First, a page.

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by David Braue

Shadow IT threat lingers as ANZ businesses drag feet on cloud moves

Feb 26, 20153 mins
Application SecurityAuthenticationCloud Computing

Less than 1 in 4 Australian and New Zealand businesses is in the advanced stages of planning their cloud rollout – yet with nearly half of CEOs and board members supporting the paradigm and 60 percent of respondents reporting security issues, the other organisation are not free from problems related to the cloud, a Red Hat customer survey has found.

Delays in the formulation of formal cloud strategies had exacerbated the threats from ‘shadow IT’, ANZ regional vice president Max McLaren said in a statement as Red Hat’s inaugural Cloud Adoption Index – which saw 110 Australian and 40 New Zealand senior IT decision-makers interviewed by marketing firm Outsource on Red Hat’s behalf – found that just 13.3 percent of respondents are using cloud applications or platforms with full approval from senior managers.

This low rate of approval contrasts with the known high rates of cloud services usage within most organisations, exacerbating the security threat faced by those organisations.

“Organisations using cloud technologies without senior management approval tend to do so because they cannot get the speed and agility they need from existing, approved organisational systems,” McLaren said.

“Using unapproved cloud implementations without the IT department’s oversight can make the business user’s job easy in the short term, but can lead to security breaches, additional costs, and IT silos in the longer term.”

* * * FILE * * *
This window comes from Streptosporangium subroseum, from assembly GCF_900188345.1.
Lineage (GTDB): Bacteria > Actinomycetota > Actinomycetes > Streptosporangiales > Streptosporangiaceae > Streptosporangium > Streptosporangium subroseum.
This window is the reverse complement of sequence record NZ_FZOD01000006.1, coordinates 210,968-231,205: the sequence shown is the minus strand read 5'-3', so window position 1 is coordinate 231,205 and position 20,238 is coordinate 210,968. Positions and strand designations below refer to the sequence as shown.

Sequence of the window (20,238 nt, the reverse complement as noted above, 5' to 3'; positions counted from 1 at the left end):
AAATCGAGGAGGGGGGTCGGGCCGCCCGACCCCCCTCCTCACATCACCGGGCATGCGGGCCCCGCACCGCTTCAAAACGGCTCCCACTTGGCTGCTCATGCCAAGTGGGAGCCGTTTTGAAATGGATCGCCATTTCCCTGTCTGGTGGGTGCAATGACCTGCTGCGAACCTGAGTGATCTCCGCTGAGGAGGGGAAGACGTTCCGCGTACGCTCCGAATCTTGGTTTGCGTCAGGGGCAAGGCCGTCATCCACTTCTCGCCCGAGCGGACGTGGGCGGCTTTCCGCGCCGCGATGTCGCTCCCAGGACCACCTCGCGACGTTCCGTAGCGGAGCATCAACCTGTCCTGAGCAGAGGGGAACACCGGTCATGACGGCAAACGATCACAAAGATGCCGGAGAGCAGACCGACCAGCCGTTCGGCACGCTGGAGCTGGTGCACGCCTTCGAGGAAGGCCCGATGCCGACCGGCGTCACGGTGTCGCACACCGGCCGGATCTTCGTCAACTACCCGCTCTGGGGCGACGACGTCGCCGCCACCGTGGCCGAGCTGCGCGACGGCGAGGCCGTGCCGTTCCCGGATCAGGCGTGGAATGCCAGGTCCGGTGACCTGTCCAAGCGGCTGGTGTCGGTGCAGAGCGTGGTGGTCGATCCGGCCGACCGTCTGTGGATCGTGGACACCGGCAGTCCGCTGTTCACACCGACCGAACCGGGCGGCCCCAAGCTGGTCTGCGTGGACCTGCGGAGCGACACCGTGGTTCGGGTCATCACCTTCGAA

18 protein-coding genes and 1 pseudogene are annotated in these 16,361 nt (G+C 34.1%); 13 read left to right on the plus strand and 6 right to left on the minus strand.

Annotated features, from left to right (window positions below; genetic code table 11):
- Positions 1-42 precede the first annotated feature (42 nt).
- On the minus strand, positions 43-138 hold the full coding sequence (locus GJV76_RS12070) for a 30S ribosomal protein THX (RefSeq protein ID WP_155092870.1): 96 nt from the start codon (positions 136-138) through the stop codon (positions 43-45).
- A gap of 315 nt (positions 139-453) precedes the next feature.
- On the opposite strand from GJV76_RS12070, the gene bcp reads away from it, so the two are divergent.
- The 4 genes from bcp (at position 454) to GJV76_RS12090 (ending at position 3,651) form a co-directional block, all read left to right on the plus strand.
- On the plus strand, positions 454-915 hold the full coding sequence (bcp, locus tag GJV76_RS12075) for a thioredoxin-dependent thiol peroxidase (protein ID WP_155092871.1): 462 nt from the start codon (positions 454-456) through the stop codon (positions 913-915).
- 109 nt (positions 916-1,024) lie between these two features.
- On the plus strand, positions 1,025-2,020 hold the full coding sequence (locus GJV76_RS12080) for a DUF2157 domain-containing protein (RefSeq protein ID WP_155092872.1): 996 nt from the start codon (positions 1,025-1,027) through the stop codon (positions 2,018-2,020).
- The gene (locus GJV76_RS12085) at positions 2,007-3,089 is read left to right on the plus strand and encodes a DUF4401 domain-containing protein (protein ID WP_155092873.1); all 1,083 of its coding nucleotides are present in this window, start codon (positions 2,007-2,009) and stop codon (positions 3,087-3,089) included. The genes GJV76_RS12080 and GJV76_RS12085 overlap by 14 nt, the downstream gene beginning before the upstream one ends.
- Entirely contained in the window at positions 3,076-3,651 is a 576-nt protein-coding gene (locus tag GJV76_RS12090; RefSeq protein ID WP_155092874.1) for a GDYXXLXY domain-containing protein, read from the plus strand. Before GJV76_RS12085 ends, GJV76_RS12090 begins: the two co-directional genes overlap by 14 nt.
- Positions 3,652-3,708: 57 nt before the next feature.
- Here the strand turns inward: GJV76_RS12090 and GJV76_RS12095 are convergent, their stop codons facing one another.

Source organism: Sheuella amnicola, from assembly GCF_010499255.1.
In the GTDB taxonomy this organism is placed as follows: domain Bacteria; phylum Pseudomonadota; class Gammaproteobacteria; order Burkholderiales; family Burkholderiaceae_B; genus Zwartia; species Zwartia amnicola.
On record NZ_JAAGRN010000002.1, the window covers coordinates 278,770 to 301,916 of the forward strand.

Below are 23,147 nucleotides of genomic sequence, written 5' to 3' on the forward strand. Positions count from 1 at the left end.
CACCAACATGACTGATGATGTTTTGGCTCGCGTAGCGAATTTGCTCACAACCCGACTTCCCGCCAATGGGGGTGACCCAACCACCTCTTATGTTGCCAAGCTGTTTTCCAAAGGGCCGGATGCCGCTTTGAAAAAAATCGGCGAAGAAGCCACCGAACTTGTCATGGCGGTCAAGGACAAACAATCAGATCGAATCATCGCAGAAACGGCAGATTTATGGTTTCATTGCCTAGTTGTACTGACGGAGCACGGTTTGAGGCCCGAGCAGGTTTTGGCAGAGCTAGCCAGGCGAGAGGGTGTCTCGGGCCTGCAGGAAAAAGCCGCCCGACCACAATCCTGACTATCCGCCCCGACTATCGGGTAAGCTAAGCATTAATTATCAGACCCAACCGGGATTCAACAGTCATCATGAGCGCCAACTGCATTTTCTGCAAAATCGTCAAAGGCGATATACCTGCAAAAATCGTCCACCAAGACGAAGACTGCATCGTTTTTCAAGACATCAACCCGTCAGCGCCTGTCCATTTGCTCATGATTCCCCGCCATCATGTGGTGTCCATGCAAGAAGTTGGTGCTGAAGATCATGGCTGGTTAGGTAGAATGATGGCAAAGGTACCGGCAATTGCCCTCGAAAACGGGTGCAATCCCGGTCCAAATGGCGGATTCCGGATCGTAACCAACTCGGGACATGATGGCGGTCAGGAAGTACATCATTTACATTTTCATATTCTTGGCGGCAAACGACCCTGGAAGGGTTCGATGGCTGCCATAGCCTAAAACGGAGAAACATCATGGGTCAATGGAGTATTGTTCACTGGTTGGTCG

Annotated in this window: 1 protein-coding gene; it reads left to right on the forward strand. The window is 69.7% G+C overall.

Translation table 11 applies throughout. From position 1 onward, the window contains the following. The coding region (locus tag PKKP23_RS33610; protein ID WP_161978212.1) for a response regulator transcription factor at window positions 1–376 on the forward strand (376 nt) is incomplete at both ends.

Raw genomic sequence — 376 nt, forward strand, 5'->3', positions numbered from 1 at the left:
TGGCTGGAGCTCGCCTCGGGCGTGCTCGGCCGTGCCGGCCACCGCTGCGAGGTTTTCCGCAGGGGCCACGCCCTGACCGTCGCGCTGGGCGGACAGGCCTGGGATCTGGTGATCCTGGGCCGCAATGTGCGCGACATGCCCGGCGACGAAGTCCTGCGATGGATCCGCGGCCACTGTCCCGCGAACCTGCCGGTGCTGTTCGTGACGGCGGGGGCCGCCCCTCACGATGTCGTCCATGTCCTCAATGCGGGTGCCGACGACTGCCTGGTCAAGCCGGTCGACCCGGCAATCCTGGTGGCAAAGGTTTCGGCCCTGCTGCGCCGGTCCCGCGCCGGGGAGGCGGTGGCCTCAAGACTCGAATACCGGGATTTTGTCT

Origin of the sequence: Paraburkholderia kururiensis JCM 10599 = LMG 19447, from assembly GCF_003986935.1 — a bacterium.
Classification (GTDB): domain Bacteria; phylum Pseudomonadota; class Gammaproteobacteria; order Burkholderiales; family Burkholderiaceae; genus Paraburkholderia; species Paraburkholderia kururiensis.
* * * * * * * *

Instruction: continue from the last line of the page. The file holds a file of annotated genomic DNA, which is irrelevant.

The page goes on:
This is easier said than done, however: some 28 percent of respondents said their move to adopt cloud solutions was being limited by the fact that their IT architecture was unsuitable for the new environment; application architecture (47 percent) and the complexity of existing middleware (43 percent) were “significant barriers”, the research found.

Resolving these issues would require a hybrid approach that allowed business and security measures to be gradually shifted from existing to cloud-based environments whilst enforcing consistent access and data controls across both environments, McLaren said.

“Most organisations seem to understand that the cloud can help them achieve strategic goals around improving overall business efficiency and agility,” he explained, “but to take advantage of cloud in the next few years, these organisations will need to ramp up their planning and improve their internal communication about cloud.”

This article is brought to you by Enex TestLab, content directors for CSO Australia.

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